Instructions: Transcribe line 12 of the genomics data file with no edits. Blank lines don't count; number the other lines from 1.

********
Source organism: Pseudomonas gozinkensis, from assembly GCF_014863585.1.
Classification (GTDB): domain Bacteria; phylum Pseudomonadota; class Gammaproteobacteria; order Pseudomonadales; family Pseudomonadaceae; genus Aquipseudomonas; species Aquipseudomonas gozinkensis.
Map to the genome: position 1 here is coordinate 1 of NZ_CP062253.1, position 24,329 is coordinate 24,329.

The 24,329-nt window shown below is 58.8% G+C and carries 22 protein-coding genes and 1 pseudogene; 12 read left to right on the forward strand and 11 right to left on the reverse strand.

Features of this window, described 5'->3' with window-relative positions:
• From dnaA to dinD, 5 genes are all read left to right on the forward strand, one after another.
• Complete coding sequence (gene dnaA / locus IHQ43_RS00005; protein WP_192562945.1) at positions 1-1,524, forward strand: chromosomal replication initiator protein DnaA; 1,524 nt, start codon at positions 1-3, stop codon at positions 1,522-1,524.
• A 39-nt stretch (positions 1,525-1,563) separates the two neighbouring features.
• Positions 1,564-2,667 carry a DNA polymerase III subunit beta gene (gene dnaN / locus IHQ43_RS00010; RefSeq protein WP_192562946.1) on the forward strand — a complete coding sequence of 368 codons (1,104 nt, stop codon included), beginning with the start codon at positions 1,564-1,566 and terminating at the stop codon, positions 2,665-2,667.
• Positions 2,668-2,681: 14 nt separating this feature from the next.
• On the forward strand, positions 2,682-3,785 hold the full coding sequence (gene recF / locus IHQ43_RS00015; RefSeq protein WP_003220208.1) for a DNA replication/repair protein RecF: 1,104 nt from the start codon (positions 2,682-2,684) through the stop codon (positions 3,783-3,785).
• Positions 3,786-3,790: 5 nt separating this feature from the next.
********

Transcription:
• Positions 3,786-3,790: 5 nt separating this feature from the next.